Huawei has announced that it is "as committed as ever" to delivering "the best equipment" to Britain’s 5G mobile and full-fibre broadband providers.
The Chinese telecom giant’s open letter to the public comes as Huawei is launching a newspaper and Internet campaign to mark 20 years of its business in the UK.
Speaking at the BBC on Monday, Huawei Vice President and head of its UK operations Victor Zhang, in turn, explained that the advertising campaign’s goal is to help people know the facts about the company amid all the "noise" related to the firm.
He voiced hope that Britain would take an "evidence and fact-based approach" on Huawei, warning of the far-reaching economic repercussions of the company’s possible exclusion from participating in building the UK’s 5G network.
“We believe the UK will definitely review this based on the facts and the evidence, because the UK will take its own interests very seriously”, the Huawei vice president said.
He underscored the need to “work closely to address the issue”, but added that Huawei should “take action to accelerate the broadband deployment” because the company doesn’t “have time to delay this”.
UK Seeking ‘New Entrants’ in 5G Market
The interview comes after The Times reported last week that British Prime Boris Johnson was considering increasing state funding for domestic telecoms companies, such as Vodafone and BT, so that they can better compete in the 5G sector, as part of London’s current efforts to diminish Huawei’s involvement in building the UK's 5G infrastructure.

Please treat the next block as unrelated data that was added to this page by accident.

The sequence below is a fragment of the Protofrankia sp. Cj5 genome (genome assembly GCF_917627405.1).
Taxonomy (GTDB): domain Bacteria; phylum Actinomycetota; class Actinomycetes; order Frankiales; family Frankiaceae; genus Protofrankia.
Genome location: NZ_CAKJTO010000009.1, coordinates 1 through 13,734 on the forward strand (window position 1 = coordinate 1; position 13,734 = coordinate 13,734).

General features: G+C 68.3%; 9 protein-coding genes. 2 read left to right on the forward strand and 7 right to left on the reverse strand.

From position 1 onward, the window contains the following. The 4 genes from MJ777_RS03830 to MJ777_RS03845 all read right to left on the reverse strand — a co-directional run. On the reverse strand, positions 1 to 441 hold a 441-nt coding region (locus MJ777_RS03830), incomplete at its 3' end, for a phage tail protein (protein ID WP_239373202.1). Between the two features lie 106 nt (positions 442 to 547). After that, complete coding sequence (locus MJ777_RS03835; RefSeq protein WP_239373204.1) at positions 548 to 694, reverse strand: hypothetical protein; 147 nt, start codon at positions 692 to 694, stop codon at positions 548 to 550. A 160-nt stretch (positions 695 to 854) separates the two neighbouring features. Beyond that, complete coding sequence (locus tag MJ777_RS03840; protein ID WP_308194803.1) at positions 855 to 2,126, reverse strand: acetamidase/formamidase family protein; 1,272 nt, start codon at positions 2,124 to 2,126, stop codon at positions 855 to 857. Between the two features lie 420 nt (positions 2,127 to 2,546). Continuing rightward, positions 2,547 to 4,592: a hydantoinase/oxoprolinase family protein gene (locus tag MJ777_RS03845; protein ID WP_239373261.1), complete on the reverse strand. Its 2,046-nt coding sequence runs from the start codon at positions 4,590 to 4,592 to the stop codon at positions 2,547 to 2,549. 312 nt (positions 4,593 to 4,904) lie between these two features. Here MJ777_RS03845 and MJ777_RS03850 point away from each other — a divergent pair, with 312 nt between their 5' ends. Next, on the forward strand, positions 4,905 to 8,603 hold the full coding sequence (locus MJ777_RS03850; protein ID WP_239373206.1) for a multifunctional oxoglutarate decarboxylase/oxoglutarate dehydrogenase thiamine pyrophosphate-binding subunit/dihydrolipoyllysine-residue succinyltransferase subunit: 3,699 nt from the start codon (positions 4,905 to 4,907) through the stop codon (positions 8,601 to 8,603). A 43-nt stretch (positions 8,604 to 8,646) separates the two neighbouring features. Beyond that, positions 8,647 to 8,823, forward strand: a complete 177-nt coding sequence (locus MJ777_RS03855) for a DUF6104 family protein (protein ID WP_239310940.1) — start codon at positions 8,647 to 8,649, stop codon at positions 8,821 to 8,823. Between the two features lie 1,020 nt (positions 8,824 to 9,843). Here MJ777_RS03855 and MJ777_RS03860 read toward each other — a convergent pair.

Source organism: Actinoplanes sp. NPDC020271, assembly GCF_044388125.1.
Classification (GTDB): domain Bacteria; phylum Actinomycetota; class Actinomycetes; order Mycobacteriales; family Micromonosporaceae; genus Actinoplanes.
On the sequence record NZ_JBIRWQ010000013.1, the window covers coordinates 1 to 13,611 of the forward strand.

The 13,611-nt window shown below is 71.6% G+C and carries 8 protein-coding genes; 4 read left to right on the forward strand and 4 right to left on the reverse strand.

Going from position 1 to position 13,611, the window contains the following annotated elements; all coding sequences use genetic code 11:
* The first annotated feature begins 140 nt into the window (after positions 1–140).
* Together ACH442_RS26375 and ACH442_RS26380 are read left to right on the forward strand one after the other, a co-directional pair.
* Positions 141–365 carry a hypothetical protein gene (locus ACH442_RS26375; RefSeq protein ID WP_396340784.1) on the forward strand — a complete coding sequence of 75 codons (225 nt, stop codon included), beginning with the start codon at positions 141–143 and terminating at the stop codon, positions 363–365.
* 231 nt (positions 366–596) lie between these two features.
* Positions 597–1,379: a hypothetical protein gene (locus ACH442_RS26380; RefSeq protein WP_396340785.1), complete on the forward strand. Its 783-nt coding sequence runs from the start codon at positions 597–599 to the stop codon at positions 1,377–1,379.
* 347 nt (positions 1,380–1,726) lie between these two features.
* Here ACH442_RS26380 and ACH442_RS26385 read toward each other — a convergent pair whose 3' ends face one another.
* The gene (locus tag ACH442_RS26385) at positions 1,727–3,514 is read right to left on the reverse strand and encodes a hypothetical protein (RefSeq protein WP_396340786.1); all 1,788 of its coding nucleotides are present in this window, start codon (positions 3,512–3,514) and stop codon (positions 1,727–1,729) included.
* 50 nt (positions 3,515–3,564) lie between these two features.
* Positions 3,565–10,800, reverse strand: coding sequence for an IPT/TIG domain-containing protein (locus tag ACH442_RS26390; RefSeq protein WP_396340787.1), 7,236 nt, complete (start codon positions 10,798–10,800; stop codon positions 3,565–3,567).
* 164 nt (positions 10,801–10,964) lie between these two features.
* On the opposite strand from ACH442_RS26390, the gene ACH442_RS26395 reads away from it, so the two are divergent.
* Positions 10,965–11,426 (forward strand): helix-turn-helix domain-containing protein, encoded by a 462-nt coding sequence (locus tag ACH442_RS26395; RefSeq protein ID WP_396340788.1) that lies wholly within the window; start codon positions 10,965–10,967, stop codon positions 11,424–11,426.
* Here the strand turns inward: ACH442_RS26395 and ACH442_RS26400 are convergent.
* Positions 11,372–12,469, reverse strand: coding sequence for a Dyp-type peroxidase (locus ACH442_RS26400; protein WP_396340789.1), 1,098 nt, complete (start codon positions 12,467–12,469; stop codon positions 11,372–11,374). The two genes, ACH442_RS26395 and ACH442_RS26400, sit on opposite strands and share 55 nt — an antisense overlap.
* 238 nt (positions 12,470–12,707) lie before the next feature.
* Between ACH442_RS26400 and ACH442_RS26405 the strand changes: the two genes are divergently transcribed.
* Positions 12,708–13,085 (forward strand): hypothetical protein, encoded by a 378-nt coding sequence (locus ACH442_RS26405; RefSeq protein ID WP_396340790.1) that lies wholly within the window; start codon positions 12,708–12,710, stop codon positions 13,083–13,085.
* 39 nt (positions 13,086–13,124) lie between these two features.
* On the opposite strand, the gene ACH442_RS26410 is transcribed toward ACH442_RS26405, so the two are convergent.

This followed the UK government announcing in late May that they had been “seeking new entrants” into the country’s 5G telecommunications market since January, “something we have been speaking with our allies about including the United States”.
The announcement followed the government saying in February that they would give Huawei a limited role in building the UK's 5G network, despite previous warnings from Washington that the move could potentially compromise Britain's security and hamper intelligence-sharing between the US and the UK.
At the same time, London stressed at the time that Huawei would be excluded from the 5G network's "core" parts, such as security-related areas.
The announcement came amid a US crackdown on Huawei, which has been in place since May 2019, when the Department of Commerce prohibited Internet providers from using the company's products and American companies from selling technologies to the Chinese tech giant without obtaining a special license first.
The White House claims that the company is collaborating with the Chinese government to allow it to spy on those who use the tech titan's equipment, allegations that have been rejected by both Beijing and Huawei.